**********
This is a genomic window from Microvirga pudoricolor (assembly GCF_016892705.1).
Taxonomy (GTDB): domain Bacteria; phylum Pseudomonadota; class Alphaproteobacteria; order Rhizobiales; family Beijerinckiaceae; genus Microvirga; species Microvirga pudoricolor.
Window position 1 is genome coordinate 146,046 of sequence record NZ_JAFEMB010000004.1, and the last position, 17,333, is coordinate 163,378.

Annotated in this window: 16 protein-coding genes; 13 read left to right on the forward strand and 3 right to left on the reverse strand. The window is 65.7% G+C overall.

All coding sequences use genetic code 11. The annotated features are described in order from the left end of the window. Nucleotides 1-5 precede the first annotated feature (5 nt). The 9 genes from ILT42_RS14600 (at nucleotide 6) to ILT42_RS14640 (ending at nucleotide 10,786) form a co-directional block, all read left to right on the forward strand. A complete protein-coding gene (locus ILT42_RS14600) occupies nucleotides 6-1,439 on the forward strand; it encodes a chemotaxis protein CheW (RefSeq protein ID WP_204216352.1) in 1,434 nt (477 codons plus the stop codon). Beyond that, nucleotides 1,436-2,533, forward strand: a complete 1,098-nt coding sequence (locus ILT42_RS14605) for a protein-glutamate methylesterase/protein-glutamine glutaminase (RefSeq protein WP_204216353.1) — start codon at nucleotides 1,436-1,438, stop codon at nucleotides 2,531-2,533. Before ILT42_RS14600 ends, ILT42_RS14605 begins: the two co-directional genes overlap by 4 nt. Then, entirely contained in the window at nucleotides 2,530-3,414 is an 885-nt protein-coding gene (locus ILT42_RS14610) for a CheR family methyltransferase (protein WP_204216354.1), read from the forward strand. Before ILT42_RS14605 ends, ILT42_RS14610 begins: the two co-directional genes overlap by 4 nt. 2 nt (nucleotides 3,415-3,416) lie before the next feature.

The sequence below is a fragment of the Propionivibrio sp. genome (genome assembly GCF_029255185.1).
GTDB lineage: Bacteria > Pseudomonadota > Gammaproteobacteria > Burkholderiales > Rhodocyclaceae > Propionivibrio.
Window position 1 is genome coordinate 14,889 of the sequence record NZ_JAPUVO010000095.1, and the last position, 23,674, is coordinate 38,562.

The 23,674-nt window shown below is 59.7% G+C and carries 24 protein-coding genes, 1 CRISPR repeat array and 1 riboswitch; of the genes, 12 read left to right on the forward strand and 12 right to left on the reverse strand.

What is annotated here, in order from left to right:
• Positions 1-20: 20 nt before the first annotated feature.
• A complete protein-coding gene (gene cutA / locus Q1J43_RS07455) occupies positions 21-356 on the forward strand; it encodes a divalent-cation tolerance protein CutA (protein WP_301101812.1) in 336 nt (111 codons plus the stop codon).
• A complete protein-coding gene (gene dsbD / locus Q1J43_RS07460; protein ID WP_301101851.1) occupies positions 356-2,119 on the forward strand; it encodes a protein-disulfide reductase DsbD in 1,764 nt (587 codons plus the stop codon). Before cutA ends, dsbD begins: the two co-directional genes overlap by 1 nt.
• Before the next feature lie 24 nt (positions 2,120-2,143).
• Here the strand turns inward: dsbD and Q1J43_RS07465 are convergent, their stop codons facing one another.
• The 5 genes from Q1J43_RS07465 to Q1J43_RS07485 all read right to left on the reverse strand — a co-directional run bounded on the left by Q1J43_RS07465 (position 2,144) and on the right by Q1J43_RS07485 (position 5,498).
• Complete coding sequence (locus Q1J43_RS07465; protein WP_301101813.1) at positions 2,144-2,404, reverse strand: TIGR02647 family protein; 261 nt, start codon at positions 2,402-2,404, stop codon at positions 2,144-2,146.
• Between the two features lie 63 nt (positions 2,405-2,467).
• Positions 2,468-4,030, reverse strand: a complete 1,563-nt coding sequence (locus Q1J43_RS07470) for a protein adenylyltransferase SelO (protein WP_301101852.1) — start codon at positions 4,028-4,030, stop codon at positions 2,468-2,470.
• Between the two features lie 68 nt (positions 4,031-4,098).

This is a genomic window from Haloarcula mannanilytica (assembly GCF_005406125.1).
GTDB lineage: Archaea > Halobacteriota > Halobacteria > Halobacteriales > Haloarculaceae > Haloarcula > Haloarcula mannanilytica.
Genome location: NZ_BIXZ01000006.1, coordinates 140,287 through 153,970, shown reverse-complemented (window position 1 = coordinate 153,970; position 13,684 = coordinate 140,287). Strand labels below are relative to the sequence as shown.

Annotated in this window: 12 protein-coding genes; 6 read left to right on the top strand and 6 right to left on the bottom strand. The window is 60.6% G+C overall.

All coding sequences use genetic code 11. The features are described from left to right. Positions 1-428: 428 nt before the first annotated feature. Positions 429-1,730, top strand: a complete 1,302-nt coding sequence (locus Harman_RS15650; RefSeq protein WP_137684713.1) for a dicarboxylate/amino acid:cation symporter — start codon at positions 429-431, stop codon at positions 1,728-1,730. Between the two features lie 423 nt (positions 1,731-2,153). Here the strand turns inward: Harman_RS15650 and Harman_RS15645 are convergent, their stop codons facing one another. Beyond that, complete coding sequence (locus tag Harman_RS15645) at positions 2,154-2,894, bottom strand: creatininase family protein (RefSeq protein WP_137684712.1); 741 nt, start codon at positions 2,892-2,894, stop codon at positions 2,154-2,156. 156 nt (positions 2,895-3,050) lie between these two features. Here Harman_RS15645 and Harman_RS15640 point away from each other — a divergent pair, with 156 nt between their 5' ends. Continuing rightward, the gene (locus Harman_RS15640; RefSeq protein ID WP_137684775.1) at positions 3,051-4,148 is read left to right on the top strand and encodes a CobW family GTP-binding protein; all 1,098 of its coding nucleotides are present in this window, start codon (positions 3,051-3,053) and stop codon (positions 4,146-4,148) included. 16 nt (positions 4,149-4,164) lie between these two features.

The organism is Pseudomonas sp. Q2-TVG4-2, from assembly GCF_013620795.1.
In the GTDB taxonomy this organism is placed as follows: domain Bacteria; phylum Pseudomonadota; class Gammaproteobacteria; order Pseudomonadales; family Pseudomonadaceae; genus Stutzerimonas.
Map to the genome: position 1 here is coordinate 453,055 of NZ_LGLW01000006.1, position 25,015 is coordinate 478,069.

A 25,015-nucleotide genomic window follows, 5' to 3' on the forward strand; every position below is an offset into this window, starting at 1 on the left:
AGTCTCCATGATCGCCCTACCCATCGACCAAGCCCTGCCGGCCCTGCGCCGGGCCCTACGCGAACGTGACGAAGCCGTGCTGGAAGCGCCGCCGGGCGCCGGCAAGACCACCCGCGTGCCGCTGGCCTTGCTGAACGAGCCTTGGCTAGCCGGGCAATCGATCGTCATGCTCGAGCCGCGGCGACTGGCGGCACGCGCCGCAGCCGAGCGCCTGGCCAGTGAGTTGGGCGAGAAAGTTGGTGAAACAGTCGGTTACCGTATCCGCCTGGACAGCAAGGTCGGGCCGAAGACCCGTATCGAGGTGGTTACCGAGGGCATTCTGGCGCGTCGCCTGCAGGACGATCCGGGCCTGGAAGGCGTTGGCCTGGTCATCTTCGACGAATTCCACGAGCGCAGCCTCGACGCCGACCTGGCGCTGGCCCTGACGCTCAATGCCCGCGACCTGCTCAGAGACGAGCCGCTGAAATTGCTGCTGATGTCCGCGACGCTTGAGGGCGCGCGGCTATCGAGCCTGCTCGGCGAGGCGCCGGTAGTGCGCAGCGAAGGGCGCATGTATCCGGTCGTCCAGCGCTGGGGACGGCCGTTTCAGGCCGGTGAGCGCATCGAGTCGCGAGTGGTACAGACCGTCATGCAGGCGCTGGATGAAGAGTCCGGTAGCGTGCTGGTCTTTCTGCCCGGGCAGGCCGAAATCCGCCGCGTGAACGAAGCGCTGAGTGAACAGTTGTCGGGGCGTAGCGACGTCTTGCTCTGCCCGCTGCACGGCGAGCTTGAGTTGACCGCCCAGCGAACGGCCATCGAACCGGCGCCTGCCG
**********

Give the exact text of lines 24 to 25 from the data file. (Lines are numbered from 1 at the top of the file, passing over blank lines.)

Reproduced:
Annotated in this window: 12 protein-coding genes; 6 read left to right on the top strand and 6 right to left on the bottom strand. The window is 60.6% G+C overall.

All coding sequences use genetic code 11. The features are described from left to right. Positions 1-428: 428 nt before the first annotated feature. Positions 429-1,730, top strand: a complete 1,302-nt coding sequence (locus Harman_RS15650; RefSeq protein WP_137684713.1) for a dicarboxylate/amino acid:cation symporter — start codon at positions 429-431, stop codon at positions 1,728-1,730. Between the two features lie 423 nt (positions 1,731-2,153). Here the strand turns inward: Harman_RS15650 and Harman_RS15645 are convergent, their stop codons facing one another. Beyond that, complete coding sequence (locus tag Harman_RS15645) at positions 2,154-2,894, bottom strand: creatininase family protein (RefSeq protein WP_137684712.1); 741 nt, start codon at positions 2,892-2,894, stop codon at positions 2,154-2,156. 156 nt (positions 2,895-3,050) lie between these two features. Here Harman_RS15645 and Harman_RS15640 point away from each other — a divergent pair, with 156 nt between their 5' ends. Continuing rightward, the gene (locus Harman_RS15640; RefSeq protein ID WP_137684775.1) at positions 3,051-4,148 is read left to right on the top strand and encodes a CobW family GTP-binding protein; all 1,098 of its coding nucleotides are present in this window, start codon (positions 3,051-3,053) and stop codon (positions 4,146-4,148) included. 16 nt (positions 4,149-4,164) lie between these two features.